regular-article-logo Tuesday, 12 December 2023

‘Pro-China’ Mohamed Muizzu becomes new Maldives President, paves way for another reset in Male’s relations with India

Run-off brought curtains down on five-year-long Solih administration during which Indian footprint had grown in archipelago

Anita Joshua New Delhi Published 02.10.23, 07:15 AM
Muizzu after the second round of the presidential election in Male on Saturday

Muizzu after the second round of the presidential election in Male on Saturday Reuters

Maldives voted for "India Out" on Saturday in the run-off for the presidential elections that brought in "pro-China" Mohamed Muizzu, paving the way for another reset in Male’s relations with New Delhi and a new round in the see-saw between India and China for influence in the strategically located archipelago.

There was no official reaction from India to the election result which became clear late on Saturday night barring Prime Minister Narendra Modi’s congratulatory message to Muizzu on X (formerly Twitter). "Congratulations and greetings to @MMuizzu on being elected as President of the Maldives. India remains committed to strengthening the time-tested India-Maldives bilateral relationship and enhancing our overall cooperation in the Indian Ocean Region.’’


In his first remarks to the media after outgoing Maldivian President Ibrahim Solih conceded defeat, Muizzu said: "Today the people made a strong decision to win back Maldives independence.’’ This is widely perceived to be a remark at the Solih administration’s pro-India tilt which, according to the Maldivian Opposition, risked the autonomy of the country.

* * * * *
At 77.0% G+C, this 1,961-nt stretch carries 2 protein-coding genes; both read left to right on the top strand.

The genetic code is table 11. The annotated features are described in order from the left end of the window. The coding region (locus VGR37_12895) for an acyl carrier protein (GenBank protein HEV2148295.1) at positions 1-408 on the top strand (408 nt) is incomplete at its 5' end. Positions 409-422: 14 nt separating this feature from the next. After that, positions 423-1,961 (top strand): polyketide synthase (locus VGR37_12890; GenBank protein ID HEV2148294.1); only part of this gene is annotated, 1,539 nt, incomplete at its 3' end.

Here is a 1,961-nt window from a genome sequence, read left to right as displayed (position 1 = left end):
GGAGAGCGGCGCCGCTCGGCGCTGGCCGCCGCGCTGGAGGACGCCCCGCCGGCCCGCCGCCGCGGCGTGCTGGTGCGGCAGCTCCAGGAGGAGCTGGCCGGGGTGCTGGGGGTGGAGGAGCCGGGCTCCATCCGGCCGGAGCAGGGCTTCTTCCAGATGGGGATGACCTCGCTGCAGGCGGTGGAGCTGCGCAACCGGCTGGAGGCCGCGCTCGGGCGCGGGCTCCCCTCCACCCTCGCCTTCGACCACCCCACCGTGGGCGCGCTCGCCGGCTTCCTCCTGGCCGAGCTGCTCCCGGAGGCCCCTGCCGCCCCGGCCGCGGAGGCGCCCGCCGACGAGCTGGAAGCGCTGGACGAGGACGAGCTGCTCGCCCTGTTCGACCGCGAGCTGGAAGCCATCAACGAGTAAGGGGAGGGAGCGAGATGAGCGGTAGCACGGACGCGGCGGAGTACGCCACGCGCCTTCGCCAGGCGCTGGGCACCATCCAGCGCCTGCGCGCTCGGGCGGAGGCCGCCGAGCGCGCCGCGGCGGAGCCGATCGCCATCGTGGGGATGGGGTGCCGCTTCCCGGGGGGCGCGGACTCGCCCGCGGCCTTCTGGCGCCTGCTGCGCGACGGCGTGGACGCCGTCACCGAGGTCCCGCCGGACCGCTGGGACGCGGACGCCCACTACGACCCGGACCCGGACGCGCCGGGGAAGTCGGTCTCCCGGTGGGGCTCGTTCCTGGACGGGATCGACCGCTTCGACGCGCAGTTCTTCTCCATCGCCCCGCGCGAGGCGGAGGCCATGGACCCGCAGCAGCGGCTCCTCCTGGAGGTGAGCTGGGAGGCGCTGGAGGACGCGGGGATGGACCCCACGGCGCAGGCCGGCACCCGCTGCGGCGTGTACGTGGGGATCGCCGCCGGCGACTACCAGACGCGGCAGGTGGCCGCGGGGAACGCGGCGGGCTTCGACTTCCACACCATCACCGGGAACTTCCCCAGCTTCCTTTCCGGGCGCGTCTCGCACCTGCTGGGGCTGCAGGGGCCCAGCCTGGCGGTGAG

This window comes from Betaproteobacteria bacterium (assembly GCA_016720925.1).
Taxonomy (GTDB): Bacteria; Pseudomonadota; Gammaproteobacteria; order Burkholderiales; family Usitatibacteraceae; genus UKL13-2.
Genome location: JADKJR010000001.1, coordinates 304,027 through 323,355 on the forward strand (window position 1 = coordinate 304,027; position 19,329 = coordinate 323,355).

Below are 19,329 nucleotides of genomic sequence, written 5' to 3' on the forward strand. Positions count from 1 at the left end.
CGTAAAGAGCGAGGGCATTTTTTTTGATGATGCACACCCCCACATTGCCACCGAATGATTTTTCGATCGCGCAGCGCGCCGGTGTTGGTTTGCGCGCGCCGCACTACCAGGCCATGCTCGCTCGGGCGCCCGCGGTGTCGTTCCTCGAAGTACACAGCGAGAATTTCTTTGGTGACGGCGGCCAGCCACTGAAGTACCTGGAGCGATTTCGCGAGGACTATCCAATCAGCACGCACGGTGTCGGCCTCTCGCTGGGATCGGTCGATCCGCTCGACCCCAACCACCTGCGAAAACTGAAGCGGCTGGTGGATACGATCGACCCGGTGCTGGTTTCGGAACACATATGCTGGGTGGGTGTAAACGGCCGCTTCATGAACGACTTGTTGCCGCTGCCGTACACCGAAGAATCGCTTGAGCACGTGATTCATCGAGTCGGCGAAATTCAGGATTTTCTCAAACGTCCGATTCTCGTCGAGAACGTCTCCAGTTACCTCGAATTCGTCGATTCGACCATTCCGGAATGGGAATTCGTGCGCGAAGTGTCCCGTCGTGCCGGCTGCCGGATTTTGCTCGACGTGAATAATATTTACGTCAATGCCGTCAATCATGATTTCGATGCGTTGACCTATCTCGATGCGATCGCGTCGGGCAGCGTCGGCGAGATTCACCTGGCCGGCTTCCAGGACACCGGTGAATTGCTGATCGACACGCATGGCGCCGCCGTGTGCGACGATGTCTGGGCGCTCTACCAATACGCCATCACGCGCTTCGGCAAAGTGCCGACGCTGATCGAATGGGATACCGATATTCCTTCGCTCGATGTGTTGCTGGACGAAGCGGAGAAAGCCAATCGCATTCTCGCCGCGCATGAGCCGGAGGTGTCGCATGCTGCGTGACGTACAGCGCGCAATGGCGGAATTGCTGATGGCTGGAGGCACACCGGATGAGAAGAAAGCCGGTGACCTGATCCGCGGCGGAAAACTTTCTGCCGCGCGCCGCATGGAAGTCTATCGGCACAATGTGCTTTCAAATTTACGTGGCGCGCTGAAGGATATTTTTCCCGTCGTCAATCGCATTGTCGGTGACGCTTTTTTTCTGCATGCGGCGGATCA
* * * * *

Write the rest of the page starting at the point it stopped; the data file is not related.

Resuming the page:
The run-off brought the curtains down on the five-year-long Solih administration during which the Indian footprint had grown in the archipelago, providing the Opposition the ammunition to mount a counter-offensive by alleging that the government was surrendering to India. The "India Out" campaign became the slogan of the Opposition and the Solih government even outlawed it. But, it would still surface periodically.

The campaign turned ugly on a couple of occasions, forcing the Solih government to issue statements iterating Male’s India First policy. This, in turn, became fodder for the Opposition narrative that the Maldivian Democratic Party dispensation was jeopardising the archipelago’s autonomy by siding up with New Delhi.

Muizzu, who is the mayor of Male, was part of the Abdulla Yameen government that preceded the Solih dispensation and was seen to be pro-China, having borrowed heavily from Beijing and allowed the Chinese presence to grow in Maldives on his watch. Solih sought to balance this out by favouring India more but the rebalancing queered the pitch for him two years into his government.

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